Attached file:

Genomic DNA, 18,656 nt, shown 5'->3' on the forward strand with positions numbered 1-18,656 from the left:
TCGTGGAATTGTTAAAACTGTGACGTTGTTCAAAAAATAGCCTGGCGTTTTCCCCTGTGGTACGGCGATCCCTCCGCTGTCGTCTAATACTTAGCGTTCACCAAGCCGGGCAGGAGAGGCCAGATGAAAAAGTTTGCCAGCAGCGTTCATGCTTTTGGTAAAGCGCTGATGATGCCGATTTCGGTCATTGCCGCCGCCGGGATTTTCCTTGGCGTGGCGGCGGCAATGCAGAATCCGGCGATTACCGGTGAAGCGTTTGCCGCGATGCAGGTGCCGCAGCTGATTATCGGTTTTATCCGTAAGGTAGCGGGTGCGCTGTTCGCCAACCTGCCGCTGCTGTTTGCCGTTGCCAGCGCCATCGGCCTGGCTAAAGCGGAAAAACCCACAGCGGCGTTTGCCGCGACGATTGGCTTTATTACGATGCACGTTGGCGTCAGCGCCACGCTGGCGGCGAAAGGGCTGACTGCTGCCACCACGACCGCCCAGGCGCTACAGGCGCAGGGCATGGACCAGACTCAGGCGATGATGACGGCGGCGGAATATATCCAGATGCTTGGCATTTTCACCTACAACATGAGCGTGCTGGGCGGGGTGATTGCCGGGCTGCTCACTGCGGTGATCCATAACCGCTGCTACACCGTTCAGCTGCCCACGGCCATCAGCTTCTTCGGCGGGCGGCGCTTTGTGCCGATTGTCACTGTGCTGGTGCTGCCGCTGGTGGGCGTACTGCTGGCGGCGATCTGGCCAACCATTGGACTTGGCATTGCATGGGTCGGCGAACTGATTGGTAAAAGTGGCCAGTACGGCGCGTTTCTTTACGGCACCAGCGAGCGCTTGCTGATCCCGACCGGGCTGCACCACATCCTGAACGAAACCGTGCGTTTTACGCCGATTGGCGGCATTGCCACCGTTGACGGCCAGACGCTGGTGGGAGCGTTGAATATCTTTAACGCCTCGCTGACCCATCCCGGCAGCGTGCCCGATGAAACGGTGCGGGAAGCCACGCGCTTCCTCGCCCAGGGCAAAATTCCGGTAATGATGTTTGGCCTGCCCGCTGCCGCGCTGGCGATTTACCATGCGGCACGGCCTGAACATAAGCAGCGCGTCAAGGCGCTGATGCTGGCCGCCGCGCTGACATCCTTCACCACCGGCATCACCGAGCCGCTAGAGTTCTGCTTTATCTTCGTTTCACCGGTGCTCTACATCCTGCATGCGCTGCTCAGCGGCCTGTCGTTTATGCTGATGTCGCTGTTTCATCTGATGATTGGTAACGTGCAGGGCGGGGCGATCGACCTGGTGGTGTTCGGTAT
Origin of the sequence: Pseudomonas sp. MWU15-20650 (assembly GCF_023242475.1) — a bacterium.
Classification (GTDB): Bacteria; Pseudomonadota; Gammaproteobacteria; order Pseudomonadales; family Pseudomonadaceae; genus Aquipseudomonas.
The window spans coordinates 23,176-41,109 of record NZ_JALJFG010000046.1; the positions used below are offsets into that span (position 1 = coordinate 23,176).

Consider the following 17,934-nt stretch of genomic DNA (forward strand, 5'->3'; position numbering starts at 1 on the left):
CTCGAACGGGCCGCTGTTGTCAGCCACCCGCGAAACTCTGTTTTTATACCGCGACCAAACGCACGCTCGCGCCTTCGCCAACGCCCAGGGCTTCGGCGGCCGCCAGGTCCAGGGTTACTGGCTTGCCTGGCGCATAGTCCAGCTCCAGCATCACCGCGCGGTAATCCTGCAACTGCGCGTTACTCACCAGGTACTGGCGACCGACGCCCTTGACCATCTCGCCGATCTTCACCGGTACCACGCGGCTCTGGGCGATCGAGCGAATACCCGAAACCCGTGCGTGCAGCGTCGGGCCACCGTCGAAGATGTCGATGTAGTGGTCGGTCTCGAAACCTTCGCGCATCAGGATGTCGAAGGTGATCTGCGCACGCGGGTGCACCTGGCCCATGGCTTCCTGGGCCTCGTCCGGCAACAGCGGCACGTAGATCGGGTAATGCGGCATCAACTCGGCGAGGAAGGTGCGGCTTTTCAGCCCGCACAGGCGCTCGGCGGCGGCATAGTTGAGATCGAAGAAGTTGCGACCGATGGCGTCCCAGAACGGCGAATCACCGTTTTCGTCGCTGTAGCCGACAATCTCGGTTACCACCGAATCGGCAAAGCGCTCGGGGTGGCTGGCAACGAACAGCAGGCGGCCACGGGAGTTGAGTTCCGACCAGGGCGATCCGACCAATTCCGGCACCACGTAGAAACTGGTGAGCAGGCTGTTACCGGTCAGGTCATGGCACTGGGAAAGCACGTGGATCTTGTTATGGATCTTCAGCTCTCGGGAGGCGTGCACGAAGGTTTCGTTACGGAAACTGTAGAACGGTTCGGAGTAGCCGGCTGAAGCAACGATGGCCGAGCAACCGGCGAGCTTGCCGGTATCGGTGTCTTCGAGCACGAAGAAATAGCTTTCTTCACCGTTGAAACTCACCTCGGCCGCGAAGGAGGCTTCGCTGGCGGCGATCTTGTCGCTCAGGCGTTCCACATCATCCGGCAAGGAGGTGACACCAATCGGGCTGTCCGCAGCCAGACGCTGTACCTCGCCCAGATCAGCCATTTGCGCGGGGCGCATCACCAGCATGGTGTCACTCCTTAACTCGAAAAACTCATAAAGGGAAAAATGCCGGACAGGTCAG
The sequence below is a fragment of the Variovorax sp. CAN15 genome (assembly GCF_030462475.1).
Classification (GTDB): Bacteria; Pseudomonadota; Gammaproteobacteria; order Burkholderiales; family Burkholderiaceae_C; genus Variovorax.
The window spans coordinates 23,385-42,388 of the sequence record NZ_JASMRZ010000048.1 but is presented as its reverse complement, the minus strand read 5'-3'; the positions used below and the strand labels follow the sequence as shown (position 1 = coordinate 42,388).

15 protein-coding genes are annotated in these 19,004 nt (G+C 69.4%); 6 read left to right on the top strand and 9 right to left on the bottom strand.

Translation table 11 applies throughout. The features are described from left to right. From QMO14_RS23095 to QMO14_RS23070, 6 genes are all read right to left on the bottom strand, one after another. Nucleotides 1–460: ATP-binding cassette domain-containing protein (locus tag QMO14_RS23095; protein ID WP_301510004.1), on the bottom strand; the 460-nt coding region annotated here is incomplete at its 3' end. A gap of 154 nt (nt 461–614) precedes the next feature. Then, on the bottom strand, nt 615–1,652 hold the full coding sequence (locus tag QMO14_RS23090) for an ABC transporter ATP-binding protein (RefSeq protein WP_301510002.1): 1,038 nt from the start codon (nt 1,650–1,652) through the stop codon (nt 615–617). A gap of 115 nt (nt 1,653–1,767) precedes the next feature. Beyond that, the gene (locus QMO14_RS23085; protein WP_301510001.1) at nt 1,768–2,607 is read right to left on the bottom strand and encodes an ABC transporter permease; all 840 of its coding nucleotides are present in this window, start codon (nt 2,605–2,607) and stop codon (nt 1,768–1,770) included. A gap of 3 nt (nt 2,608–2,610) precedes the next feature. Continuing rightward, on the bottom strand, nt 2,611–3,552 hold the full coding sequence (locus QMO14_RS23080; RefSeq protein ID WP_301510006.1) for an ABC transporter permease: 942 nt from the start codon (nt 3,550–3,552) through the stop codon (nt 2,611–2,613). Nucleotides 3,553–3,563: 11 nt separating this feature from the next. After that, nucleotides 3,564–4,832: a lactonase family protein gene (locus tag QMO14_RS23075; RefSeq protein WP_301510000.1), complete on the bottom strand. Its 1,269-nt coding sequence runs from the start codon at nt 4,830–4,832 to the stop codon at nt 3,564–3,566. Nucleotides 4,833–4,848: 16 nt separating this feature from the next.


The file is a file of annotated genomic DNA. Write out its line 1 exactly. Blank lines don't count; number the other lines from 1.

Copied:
Genomic DNA, 18,656 nt, shown 5'->3' on the forward strand with positions numbered 1-18,656 from the left: